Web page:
The Noordbrabants Museum in the Netherlands has opened a new exhibition commemorating artist Hieronymous Bosch’s 500th anniversary. Honors College Professor Ellen Handler Spitz wrote a detailed review and analysis of the exhibition in New Republic.
In her article, Spitz gives the reader a glimpse into her lifelong interest in Bosch’s work and grapples with the complexity and ambiguity of his art.
“Like many of my peers, my first exposure to his shape-shifting, spell-binding world came in the form of glossy reproductions, color plates in massive art books,” Spitz wrote. “Our family’s volumes weighted down the bottom shelves of mahogany bookcases in front of which I sprawled poring over details—tiny details that rewarded hours of staring. Painted in sure strokes with small brushes, sometimes not more than a single hair, and brilliant hues, Bosch’s teeming human-scapes exuded an aura of the forbidden to my child’s eye.”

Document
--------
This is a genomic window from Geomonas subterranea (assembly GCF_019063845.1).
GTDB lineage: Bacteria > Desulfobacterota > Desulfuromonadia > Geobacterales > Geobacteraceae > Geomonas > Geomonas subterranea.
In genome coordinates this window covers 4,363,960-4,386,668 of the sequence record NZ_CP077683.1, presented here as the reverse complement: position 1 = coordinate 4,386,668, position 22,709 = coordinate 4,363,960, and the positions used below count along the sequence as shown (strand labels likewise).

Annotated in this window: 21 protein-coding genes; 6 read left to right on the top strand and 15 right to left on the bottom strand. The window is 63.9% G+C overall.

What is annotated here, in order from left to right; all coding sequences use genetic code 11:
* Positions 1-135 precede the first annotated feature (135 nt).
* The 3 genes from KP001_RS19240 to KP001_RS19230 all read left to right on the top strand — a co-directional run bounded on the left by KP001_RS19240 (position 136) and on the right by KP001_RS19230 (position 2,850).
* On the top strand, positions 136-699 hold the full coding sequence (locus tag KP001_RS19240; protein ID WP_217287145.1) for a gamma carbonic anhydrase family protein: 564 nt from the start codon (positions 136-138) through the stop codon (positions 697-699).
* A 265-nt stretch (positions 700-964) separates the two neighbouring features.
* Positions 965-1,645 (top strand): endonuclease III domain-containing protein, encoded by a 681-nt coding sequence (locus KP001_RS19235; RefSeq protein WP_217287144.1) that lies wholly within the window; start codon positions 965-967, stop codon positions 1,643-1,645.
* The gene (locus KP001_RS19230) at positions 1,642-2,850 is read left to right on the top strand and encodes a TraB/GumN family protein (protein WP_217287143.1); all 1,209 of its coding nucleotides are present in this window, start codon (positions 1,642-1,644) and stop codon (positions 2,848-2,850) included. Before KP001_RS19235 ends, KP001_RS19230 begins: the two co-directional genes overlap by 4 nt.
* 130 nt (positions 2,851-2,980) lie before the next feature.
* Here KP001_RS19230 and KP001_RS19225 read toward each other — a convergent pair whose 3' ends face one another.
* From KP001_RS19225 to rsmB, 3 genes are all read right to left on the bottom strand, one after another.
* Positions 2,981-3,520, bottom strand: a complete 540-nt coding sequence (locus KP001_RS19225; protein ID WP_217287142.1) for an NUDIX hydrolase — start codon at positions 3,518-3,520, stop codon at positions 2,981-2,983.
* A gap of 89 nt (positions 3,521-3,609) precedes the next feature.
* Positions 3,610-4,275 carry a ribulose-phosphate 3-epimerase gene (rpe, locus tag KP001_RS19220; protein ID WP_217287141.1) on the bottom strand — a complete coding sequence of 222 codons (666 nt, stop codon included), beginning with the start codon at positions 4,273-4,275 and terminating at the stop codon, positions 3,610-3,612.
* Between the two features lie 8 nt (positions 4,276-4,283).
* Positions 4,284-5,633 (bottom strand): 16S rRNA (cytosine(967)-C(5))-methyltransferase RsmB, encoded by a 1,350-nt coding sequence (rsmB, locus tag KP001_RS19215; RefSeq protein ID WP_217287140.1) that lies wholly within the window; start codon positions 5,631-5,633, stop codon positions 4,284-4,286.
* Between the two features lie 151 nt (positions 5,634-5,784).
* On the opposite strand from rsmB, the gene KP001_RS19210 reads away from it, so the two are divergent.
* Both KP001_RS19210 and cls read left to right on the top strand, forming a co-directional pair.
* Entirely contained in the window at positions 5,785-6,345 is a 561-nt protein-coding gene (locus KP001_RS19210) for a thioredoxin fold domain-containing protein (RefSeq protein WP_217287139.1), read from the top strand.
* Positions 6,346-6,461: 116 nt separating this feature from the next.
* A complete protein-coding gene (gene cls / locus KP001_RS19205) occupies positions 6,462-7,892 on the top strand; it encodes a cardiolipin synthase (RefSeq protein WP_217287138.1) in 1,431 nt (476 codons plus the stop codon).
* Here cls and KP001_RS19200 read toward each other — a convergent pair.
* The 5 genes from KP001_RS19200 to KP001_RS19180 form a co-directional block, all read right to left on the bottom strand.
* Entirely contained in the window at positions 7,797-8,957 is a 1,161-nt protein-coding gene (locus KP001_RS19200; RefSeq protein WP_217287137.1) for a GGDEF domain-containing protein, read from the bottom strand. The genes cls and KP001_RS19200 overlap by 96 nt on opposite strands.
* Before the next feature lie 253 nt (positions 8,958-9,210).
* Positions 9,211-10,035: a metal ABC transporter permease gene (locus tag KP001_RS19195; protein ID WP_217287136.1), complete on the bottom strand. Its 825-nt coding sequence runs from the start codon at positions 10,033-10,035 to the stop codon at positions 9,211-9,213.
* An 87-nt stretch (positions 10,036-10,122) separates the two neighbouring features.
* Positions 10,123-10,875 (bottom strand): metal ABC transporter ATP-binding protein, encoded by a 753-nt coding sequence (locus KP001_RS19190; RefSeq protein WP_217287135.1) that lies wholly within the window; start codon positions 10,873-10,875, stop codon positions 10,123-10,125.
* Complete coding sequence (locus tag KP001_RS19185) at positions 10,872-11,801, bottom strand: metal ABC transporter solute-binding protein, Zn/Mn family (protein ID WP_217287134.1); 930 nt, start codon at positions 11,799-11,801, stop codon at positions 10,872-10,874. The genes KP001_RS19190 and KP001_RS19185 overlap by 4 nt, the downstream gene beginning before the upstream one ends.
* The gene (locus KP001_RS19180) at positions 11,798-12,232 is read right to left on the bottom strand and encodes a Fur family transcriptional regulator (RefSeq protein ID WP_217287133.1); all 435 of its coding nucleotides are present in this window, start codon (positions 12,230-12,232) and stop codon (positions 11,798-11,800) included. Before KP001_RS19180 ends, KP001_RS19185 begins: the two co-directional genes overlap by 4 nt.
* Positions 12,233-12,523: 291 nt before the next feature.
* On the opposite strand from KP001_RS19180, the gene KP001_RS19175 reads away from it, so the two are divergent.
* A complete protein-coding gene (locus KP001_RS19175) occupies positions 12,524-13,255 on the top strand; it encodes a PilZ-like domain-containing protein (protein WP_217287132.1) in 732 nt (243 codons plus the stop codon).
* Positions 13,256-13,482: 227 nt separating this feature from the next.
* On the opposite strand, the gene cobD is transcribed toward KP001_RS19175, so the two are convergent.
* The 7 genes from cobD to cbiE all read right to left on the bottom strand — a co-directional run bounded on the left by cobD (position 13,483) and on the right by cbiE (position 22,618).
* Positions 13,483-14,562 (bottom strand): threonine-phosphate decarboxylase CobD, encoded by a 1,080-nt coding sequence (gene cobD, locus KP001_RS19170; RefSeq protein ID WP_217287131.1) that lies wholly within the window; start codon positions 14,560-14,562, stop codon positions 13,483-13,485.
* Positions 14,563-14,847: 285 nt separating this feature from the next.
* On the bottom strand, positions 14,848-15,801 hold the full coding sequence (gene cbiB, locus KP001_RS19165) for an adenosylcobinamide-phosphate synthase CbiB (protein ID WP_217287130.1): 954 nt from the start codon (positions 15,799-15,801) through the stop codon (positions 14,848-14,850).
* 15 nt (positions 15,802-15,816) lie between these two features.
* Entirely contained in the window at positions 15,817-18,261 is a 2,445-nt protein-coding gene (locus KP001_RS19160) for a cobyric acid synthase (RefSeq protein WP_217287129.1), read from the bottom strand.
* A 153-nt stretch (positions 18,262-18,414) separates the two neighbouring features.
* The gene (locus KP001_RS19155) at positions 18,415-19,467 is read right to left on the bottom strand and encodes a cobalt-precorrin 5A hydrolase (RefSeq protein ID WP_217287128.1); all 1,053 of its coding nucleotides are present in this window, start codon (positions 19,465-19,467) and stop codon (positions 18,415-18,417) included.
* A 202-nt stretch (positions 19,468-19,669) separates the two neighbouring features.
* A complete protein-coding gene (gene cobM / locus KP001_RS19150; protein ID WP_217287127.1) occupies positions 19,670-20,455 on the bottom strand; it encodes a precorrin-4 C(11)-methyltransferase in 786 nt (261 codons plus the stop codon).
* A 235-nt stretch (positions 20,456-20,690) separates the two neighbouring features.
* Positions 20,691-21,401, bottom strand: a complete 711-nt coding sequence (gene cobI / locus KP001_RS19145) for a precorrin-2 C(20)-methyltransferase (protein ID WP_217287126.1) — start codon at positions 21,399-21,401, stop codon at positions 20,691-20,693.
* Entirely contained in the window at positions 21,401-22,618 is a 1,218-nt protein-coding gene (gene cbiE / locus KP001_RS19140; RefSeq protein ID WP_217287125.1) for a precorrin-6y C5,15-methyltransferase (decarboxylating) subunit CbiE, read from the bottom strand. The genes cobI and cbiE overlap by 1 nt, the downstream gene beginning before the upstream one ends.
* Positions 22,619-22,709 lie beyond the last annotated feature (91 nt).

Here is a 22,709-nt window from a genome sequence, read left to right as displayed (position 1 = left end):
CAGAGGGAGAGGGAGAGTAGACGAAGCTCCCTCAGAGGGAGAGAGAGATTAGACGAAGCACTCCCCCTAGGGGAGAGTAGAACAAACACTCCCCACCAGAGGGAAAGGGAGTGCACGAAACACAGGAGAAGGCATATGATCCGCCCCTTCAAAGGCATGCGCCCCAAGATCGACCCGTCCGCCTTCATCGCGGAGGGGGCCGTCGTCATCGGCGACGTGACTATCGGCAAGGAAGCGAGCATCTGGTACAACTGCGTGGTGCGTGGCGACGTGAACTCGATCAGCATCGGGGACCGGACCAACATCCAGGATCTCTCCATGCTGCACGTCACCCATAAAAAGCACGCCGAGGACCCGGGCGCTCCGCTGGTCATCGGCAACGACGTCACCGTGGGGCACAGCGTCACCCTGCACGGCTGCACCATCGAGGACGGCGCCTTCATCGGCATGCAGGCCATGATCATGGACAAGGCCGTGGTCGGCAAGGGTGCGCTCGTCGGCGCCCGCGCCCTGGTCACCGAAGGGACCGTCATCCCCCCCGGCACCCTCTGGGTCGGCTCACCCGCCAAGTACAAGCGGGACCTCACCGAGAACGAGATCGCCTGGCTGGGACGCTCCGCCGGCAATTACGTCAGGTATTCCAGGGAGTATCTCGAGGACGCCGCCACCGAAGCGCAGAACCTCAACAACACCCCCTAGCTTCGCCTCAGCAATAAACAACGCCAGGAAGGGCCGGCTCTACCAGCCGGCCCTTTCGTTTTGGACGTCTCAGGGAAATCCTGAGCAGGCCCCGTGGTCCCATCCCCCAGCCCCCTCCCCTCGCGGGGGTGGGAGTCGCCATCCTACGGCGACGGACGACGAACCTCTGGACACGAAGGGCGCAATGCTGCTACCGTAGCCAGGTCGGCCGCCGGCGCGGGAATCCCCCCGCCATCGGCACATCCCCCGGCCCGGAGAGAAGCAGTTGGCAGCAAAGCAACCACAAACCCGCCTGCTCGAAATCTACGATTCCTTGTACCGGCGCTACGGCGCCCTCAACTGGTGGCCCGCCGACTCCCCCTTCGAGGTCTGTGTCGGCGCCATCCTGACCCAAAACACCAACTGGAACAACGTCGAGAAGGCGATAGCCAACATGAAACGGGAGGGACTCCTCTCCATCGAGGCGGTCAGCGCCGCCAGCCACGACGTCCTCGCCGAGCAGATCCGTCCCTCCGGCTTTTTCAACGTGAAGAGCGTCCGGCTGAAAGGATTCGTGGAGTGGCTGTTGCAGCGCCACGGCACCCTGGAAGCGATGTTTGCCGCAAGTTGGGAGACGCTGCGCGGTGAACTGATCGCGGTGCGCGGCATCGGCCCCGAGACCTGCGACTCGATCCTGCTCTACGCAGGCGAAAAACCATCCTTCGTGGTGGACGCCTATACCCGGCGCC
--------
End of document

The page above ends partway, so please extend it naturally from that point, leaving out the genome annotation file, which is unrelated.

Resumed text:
Spitz provides close analysis of several of Bosch’s works, including The Garden of Earthly Delights. She explains that for viewers of Bosch’s art, his work grows more complex on many levels, but she emphasizes the endurance of his legacy.
“Obviously, the impact of works of art alters from age to age, and one wants very much to re-imagine its initial reception, despite the 500 years. What matters at least equally, it seems to me, is the endurance of these visions. Beyond their remoteness and delicacy, which push us toward cognition rather than emotion, there is the aesthetics of Bosch’s painting itself and its heady effect on its viewers. Bosch is less a master of composition than a master of draughtsmanship, color, and light.”
Read the full article “The Impious Delights of Hieronymous Bosch” on the New Republic website.
Image: Hieronymus Bosch – The Garden of Earthly Delights (1503-4) – Central Panel, CC by 2.0.